But I am writing this article as a reply for a different reason. Primarily, it’s because I am angry at so many things that were defended and disregarded in this piece. The author doesn’t seem to see pain, at least not in the way Ben does. Ben wanted a normal life, wants a normal life. Instead, the distress he feels is twisted into a claim that this is how his parents show love. Achievement is love? I shit you not: I am livid at this lack of sympathy. Because achievement was the only way to get ahead for a better life ergo the punishment dished out due to the failure to meet expectations is an expression of affection?
That is abuse, plain and simple.
I echo Ben’s pain, so literally it hurts.
He wanted to be a normal kid. Normal grades, normal summer, normal expectations.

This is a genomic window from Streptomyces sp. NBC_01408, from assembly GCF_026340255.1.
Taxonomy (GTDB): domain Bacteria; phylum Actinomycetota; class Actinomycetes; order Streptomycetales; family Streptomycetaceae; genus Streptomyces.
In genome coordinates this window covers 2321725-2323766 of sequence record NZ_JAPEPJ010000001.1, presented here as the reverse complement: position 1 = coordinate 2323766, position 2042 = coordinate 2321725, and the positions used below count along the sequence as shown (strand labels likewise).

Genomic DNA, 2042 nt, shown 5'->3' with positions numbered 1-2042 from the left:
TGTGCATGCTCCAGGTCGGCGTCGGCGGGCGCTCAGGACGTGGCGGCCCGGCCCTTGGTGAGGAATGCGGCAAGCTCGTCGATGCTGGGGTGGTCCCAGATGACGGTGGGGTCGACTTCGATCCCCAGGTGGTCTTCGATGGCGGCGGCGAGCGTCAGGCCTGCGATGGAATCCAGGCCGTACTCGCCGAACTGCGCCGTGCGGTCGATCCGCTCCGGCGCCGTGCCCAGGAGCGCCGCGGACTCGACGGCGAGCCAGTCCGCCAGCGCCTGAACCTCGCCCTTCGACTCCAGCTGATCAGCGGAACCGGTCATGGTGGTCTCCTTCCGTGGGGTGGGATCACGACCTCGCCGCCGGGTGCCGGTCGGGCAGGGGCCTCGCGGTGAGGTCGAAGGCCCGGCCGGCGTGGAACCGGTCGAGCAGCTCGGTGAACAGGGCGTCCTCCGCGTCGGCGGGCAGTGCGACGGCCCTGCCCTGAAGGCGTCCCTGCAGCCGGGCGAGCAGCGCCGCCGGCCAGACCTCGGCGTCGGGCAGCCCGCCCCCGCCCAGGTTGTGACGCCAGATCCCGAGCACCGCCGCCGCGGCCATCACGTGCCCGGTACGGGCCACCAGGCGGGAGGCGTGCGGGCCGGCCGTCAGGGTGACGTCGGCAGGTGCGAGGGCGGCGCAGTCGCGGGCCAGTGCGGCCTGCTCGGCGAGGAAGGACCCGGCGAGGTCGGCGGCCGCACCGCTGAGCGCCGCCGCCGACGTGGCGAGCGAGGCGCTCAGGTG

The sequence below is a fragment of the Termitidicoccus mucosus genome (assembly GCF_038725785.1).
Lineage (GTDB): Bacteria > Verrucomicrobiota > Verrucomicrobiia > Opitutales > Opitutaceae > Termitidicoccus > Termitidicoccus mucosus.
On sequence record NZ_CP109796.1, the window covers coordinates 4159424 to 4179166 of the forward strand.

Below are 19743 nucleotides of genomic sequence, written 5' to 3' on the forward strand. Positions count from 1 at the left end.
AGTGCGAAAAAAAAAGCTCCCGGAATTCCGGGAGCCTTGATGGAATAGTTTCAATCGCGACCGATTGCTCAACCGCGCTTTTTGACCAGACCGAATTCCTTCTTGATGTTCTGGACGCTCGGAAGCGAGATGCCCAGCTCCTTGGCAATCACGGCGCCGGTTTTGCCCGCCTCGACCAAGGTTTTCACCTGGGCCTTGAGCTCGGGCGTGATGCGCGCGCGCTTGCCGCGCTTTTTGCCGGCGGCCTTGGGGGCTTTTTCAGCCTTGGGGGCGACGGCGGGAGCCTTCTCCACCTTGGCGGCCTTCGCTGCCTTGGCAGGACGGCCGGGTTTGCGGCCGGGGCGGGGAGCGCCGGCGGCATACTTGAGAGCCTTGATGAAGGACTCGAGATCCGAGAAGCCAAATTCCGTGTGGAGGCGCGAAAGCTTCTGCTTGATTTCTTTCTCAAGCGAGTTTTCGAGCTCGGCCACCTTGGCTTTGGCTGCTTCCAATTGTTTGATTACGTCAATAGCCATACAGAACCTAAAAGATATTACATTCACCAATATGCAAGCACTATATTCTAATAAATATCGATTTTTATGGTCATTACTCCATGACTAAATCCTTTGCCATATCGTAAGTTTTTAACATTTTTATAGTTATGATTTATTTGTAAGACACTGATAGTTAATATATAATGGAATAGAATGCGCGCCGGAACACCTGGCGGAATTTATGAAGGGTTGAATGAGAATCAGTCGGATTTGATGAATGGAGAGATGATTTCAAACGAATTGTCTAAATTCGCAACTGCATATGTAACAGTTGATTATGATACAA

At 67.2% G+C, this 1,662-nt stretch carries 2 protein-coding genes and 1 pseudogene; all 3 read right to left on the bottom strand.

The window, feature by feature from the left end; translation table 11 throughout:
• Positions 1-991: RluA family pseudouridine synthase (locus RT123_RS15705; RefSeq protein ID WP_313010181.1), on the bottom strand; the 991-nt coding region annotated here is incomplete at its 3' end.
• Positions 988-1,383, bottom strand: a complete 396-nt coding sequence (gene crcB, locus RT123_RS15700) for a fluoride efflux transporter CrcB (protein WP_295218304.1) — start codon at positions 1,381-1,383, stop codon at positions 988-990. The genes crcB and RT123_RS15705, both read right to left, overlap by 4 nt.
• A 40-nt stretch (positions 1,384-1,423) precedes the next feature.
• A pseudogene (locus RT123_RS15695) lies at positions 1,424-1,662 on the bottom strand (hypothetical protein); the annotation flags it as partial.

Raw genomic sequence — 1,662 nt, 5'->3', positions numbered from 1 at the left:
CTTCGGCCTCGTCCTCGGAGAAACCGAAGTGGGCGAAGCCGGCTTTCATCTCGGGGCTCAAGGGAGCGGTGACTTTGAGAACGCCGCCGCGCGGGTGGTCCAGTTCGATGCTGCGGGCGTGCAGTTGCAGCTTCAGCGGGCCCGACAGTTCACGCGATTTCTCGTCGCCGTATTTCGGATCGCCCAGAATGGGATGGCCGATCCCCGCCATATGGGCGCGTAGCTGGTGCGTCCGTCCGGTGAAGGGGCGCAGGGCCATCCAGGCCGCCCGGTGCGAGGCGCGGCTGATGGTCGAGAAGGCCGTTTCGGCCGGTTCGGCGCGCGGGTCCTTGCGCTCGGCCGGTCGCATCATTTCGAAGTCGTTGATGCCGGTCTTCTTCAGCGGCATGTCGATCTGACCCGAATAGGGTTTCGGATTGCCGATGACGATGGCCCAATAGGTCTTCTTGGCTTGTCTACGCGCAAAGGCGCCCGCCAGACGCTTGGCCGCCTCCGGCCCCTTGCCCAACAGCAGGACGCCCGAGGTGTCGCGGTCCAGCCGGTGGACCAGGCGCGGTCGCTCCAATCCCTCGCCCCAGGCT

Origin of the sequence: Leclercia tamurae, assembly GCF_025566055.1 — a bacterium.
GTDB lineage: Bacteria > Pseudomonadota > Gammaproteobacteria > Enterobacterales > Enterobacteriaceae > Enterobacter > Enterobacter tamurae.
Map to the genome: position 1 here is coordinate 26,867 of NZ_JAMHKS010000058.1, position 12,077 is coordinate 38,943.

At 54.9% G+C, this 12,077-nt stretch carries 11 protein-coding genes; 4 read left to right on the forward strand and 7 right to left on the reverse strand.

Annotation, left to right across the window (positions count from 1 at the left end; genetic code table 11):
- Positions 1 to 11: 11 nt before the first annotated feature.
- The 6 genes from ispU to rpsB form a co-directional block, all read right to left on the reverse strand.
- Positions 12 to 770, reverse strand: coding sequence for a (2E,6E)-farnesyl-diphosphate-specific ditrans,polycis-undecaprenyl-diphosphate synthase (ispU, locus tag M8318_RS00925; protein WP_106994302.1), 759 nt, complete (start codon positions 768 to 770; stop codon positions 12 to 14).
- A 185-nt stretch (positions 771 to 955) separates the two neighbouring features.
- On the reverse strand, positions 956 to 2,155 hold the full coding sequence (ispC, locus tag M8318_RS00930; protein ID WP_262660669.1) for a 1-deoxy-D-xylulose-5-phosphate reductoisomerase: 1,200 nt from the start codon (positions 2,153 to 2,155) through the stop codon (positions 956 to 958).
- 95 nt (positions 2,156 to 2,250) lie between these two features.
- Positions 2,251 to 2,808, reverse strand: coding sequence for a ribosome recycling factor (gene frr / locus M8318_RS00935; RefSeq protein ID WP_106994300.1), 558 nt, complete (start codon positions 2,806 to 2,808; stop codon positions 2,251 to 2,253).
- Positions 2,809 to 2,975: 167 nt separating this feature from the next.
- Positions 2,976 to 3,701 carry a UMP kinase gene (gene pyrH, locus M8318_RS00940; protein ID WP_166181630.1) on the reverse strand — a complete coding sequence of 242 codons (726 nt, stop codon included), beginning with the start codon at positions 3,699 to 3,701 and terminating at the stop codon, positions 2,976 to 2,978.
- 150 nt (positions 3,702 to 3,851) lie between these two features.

“My parents don’t love me,” Ben cries. “My father is too busy working to care. My mother is a housewife who goes to school a lot and gossips with other parents about grades. She gets mad when my friends or cousins get higher grades. She was never an honor student, but she uses me only for bragging rights.”
“I am not defending your parents,” I say. “But many Chinoys, especially those raised in traditional families, do not express love the way Americans do. They seldom hug their kids. They rarely say, ‘I love you, son’ out loud. They were raised that way.”